Recommendations from the DGAs (read the full report here) provide the basis for federal food and nutrition policy and education initiatives. The guidelines encourage Americans to focus on eating a healthful diet—one that focuses on foods and beverages that promote health and prevent chronic disease.
The committee concluded that dietary patterns rich in fruits, vegetables, legumes, nuts, whole grains, low- or non-fat dairy, and seafood, and lower in red and processed meats, refined grains, and foods and beverages high in added sugars are associated with a lower risk of obesity, cardiovascular disease, type 2 diabetes, hip fracture, breast cancer, colorectal cancer, and all-cause mortality.
“Science-based dietary guidance is critical to ensuring a healthy future for America,” said USDA Food, Nutrition, and Consumer Services Deputy Under Secretary Brandon Lipps. “USDA greatly appreciates the high-quality work done by this committee comprised of our nation’s leading scientists and dietary experts. We look forward to thoroughly reviewing the report and leveraging their scientific advice as we partner with HHS to develop the next edition of the Dietary Guidelines for Americans.”
The report’s executive summary called out five key concerns—Dietary Fats and Seafood, Beverages, Alcoholic Beverages, Added Sugars, and Frequency of Eating.
Dietary fats and seafood
The 2015-2020 Dietary Guidelines for Americans encouraged replacement of saturated fat with unsaturated fat while keeping saturated fat intake to less than 10% of calories per day. The 2020 Committee identified saturated fat as a nutrient of concern for overconsumption because saturated fat intakes exceed current recommendations. The Committee continued to call for reducing saturated fat intake and replacing it with unsaturated fats, specifically polyunsaturated fat to reduce the incidence of CVD. Replacing saturated with unsaturated fats in the diet also reduces serum total and low-density lipoprotein cholesterol in all adults and some children, especially boys. However, the benefits of replacing saturated fat with carbohydrates are less clear. In addition, because dietary cholesterol is found only in animal-source foods that are typically also sources of saturated fat, the independent effects of dietary cholesterol on CVD are difficult to assess. The report called for a healthy dietary pattern consisting of higher intakes low-fat dairy, lean meat and poultry, and fatty fish and lower intakes of red and processed meats.
The 2015-2020 DGAs recommended Americans to limit their consumption of added sugars to 10% or less of their total caloric intake. This new report urges Americans to cut their added sugar intake to 6%. The Committee said nearly 70% of added sugars intake comes from five food categories—sweetened beverages, desserts and sweet snacks, coffee and tea (with their additions), candy and sugars, and breakfast cereals and bars.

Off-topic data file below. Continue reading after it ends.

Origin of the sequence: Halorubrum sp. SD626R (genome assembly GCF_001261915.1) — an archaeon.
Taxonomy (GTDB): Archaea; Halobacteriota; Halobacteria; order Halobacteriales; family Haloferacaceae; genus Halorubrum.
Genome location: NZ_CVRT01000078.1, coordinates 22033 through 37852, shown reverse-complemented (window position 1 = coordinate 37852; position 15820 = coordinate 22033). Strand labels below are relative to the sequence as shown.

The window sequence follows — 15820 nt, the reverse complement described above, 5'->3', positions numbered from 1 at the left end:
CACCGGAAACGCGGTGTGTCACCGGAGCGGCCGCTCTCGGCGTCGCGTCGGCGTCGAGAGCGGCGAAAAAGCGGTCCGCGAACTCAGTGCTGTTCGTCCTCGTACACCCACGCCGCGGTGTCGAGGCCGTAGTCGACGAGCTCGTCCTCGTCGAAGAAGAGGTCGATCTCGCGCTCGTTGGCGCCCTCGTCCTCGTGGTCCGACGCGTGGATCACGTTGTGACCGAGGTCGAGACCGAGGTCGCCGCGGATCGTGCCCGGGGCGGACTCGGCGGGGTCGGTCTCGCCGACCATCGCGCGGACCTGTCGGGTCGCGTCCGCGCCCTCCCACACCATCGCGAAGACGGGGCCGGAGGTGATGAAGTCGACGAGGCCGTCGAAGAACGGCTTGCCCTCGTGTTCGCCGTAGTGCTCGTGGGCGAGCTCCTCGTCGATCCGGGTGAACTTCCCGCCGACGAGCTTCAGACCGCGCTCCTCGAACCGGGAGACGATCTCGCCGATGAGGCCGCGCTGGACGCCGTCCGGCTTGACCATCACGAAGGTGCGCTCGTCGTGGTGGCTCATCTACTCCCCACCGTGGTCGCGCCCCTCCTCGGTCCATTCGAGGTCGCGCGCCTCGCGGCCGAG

The Committee reviewed available data on the relationships between beverage consumption and achieving nutrient and food group recommendations. It also examined evidence on the relationship between beverage consumption and growth, size, body composition, and risk of overweight and obesity for children and adults. All beverages contribute to hydration needs, and many beverages, such as milk and 100% juice, can help people attain recommended nutrient intake goals. Other beverages, such as sugar-sweetened beverages (SSBs), provide energy but contribute very little toward meeting nutrient and food group recommendations. Sweetened beverages, not including coffee and tea with added sugar, account for approximately one-third of total beverage consumption and contribute approximately 30%, 50%, and 60% of added sugars to the diet of young children, adolescents and adults, respectively. The report urges Americans to limit intake of SSB, replacing them with low- or no-calorie sweetened beverages.
Previous DGAs have recommended men limit themselves to two drinks per day, defined as a 12-ounce bottle of beer, a 5-ounce glass of wine or a 1.5-ounce shot of liquor. Women have been advised to limit themselves to one drink per day. The 2020 report said the focus should remain on reducing consumption among those who drink, particularly among those who drink in ways that increase the risk of harms. In fact, the report lowered the recommendation for men to one drink per day and kept the same recommendation for women.
Frequency of eating
The Committee examined national cross-sectional data to learn about the state of eating frequency in the United States and conducted a systematic review of studies to examine the relationships between eating frequency and growth, body size and composition, overweight and obesity, CVD, type 2 diabetes, and all-cause mortality. Although the Committee was unable to find adequate evidence to answer the questions on the relationship between eating frequency and health outcomes, its analysis of eating frequency in the United States revealed a wide variety of eating frequency patterns that varied by socioeconomic and demographic factors. Diet quality was higher when self-reported meal intake increased from 2 meals per day to 3, whereas late-night eating often contained food components recommended to be consumed in moderation. Despite the importance of this topic, the available evidence for many questions was insufficient to form conclusion statements, highlighting the critical need for additional research.
USDA and HHS are accepting written public comments on the committee’s final report through Aug. 13, 2020. The public will have an opportunity to provide oral comments on the scientific report to the departments at a public meeting on Aug. 11, 2020.